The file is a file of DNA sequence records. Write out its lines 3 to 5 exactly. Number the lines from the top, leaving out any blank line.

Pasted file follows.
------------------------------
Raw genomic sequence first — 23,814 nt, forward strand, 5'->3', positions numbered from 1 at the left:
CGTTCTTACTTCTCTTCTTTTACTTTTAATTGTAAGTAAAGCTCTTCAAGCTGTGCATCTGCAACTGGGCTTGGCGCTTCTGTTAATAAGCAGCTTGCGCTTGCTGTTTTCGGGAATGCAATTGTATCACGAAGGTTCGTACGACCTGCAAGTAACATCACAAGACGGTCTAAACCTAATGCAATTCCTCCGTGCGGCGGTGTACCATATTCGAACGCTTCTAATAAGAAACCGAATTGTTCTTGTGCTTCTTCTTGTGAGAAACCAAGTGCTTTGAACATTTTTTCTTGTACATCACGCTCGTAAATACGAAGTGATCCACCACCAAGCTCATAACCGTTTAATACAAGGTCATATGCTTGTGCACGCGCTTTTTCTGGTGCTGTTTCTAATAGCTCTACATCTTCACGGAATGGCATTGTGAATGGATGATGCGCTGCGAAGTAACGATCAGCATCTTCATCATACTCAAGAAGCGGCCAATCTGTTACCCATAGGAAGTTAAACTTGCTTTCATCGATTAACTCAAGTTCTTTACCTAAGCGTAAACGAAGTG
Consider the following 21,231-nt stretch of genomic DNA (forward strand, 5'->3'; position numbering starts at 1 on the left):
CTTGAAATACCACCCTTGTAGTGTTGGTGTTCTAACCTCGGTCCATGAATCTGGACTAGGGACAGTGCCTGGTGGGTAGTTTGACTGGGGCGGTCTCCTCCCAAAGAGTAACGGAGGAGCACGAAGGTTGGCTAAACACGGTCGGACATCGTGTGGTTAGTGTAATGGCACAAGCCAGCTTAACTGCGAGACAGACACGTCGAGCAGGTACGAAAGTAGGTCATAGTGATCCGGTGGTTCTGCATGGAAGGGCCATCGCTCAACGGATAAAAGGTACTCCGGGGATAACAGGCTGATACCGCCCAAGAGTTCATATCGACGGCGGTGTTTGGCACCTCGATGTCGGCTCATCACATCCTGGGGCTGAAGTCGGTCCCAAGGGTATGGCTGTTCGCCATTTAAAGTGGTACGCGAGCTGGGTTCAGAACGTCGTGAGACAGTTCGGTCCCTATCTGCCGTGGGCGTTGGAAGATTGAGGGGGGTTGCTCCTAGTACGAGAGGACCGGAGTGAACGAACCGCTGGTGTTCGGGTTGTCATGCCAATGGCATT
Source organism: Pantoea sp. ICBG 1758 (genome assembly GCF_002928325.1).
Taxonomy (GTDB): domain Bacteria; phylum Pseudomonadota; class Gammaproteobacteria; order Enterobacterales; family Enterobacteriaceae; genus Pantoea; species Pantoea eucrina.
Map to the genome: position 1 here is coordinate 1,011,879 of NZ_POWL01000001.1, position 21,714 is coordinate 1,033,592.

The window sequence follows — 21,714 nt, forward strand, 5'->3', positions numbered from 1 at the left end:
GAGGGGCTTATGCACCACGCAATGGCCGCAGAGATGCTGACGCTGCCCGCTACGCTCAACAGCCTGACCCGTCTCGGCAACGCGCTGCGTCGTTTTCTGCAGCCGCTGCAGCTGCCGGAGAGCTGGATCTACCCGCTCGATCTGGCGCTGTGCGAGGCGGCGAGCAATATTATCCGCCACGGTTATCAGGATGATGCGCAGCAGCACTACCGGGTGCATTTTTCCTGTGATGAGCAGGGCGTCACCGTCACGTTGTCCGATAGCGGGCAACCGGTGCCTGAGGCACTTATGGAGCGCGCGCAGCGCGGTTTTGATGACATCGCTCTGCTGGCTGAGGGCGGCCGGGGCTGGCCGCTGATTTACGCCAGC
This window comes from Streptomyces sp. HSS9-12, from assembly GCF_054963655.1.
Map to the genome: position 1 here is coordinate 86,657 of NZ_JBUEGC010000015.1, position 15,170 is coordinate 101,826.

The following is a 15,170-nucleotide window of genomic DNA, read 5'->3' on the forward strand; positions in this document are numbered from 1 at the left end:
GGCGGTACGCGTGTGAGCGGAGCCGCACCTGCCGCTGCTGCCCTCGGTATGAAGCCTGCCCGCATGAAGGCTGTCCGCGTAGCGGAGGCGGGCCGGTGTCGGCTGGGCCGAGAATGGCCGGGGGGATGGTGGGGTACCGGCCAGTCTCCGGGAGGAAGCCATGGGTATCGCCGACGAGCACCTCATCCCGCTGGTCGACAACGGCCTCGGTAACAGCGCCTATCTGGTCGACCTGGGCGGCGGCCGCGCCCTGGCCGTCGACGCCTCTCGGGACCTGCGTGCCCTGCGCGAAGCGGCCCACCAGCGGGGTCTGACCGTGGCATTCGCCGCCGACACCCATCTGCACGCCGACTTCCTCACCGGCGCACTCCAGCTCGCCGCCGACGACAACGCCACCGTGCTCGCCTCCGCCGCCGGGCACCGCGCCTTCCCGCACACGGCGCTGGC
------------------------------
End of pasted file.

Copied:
Consider the following 21,231-nt stretch of genomic DNA (forward strand, 5'->3'; position numbering starts at 1 on the left):
CTTGAAATACCACCCTTGTAGTGTTGGTGTTCTAACCTCGGTCCATGAATCTGGACTAGGGACAGTGCCTGGTGGGTAGTTTGACTGGGGCGGTCTCCTCCCAAAGAGTAACGGAGGAGCACGAAGGTTGGCTAAACACGGTCGGACATCGTGTGGTTAGTGTAATGGCACAAGCCAGCTTAACTGCGAGACAGACACGTCGAGCAGGTACGAAAGTAGGTCATAGTGATCCGGTGGTTCTGCATGGAAGGGCCATCGCTCAACGGATAAAAGGTACTCCGGGGATAACAGGCTGATACCGCCCAAGAGTTCATATCGACGGCGGTGTTTGGCACCTCGATGTCGGCTCATCACATCCTGGGGCTGAAGTCGGTCCCAAGGGTATGGCTGTTCGCCATTTAAAGTGGTACGCGAGCTGGGTTCAGAACGTCGTGAGACAGTTCGGTCCCTATCTGCCGTGGGCGTTGGAAGATTGAGGGGGGTTGCTCCTAGTACGAGAGGACCGGAGTGAACGAACCGCTGGTGTTCGGGTTGTCATGCCAATGGCATT
Source organism: Pantoea sp. ICBG 1758 (genome assembly GCF_002928325.1).